European authorities to renegotiate South Stream contracts


EU member states' South Stream contracts with Moscow violate Union rules, officials say.

By Igor Jovanovic for Southeast European Times in Belgrade -- 26/12/13


Construction of the pipeline has begun in Bulgaria. [Gazprom]

EU Energy Commissioner Gunther Oettinger will travel to Moscow next month to renegotiate agreements on the South Stream pipeline for six EU member states and candidate country Serbia.

Earlier this month, the European Commission said the current agreements violate EU law, which says that a country cannot function as a pipeline operator and be a gas supplier monopoly at the same time.

The South Stream pipeline is a project launched by Russian state-owned company Gazprom, which holds a gas supplier monopoly in that country. It would bring Russian gas to western European markets via the Black Sea bed, Bulgaria and Romania.

"We believe that South Stream is a very important supplement to the Europe-wide pipeline network and we are not against it, but European legislation must be respected when it comes to the protection of the environment and of the consumers," Oettinger said after meeting with representatives from Greece, Bulgaria, Hungary, Austria, Slovenia and Croatia earlier this month.

The project is worth more than 16 billion euros and means greater energy independence for the countries it traverses.

Construction of the pipeline is under way in Bulgaria and Serbia.

The situation is complicated for Serbia because Belgrade did not negotiate the pipeline as an individual agreement with the Russians, rather it is part of a much broader energy agreement, through which Russia purchased Serbian oil company NIS and pledged to build another gas storage facility in Serbia.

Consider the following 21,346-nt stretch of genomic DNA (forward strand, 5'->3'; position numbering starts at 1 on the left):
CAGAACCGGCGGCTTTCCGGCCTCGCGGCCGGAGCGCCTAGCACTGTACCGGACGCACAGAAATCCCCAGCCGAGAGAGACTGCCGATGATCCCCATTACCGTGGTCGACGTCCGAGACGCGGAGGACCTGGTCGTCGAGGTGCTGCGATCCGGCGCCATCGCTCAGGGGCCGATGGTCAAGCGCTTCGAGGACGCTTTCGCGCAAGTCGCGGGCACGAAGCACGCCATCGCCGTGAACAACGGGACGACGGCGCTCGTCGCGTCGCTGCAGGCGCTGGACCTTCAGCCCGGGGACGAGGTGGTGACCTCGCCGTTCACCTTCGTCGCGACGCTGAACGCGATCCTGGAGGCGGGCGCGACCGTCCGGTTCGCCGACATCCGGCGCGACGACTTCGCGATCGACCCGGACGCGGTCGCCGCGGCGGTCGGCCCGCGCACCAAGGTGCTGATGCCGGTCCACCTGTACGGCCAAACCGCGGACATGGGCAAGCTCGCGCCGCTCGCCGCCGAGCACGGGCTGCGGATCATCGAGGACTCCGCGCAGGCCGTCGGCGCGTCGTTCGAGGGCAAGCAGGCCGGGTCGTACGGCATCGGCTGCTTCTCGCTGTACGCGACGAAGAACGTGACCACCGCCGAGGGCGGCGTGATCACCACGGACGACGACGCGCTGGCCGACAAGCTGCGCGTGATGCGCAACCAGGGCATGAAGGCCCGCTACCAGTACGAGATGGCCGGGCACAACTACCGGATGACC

Serbia Prime Minister Ivica Dacic said disputes over the pipeline should be resolved by the EU and Russia.

"Serbia cannot influence that," Dacic told reporters. "We are in the middle of South Stream, nothing is up to us. As far as Serbia is concerned, everything was done in tune with our laws."

However, Predrag Simic, a professor at the Belgrade Faculty of Political Sciences, told SETimes that Serbia might have no choice but to get involved.

"As an EU candidate country, Serbia is expected to completely follow Union policy," Simic said, adding that Belgrade expects significant profit and energy security from the implementation of the South Stream project.

Bulgaria is firmly committed to complying with EU legislation, according to Denitsa Georgieva, a spokesperson for the country's economy and energy ministry.

"The fact that South Stream passes through the territories of EU member states suggests that the European Commission should have an important and active role in the discussions with the Russian side," the ministry said in a statement.

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In Croatia, officials said they have not yet signed an agreement with Moscow, as the part of the pipeline that will run through the country is merely a branch, and not part of the main route.

"In the text itself and all statements we say that when all other EU members make an agreement with Russia on South Stream, then Croatia will sign a binding contract under the same terms. Until then, we don't have that," Economy Minister Ivan Vrdoljak told SETimes.

Correspondents Tzvetina Borisova in Sofia and Kruno Kartus in Osijek contributed to this report.

What role should the European Commission play in renegotiating the South Stream contracts? Tell us what you think below.

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